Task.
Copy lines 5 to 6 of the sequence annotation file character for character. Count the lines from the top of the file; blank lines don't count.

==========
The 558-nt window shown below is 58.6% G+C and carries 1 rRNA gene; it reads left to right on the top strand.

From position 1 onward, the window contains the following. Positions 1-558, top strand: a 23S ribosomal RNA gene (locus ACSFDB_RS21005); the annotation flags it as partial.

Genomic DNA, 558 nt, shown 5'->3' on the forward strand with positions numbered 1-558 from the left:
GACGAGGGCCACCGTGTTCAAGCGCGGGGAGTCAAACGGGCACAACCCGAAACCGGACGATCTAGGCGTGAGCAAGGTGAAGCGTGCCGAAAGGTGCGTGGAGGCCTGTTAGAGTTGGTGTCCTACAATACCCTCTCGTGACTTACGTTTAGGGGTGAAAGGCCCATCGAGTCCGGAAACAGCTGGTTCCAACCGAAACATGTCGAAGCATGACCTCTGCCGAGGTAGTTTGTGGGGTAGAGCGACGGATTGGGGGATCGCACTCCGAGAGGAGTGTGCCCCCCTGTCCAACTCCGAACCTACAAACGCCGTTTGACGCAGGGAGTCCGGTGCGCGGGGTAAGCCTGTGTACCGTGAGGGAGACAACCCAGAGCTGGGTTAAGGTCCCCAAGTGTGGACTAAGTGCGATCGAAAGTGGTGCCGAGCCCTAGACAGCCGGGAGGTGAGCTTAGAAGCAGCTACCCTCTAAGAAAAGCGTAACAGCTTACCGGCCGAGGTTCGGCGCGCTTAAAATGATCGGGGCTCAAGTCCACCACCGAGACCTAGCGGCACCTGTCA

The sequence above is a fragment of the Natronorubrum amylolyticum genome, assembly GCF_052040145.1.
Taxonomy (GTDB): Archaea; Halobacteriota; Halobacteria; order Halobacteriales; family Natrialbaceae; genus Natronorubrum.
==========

The sequence above is a fragment of the Natronorubrum amylolyticum genome, assembly GCF_052040145.1.
Taxonomy (GTDB): Archaea; Halobacteriota; Halobacteria; order Halobacteriales; family Natrialbaceae; genus Natronorubrum.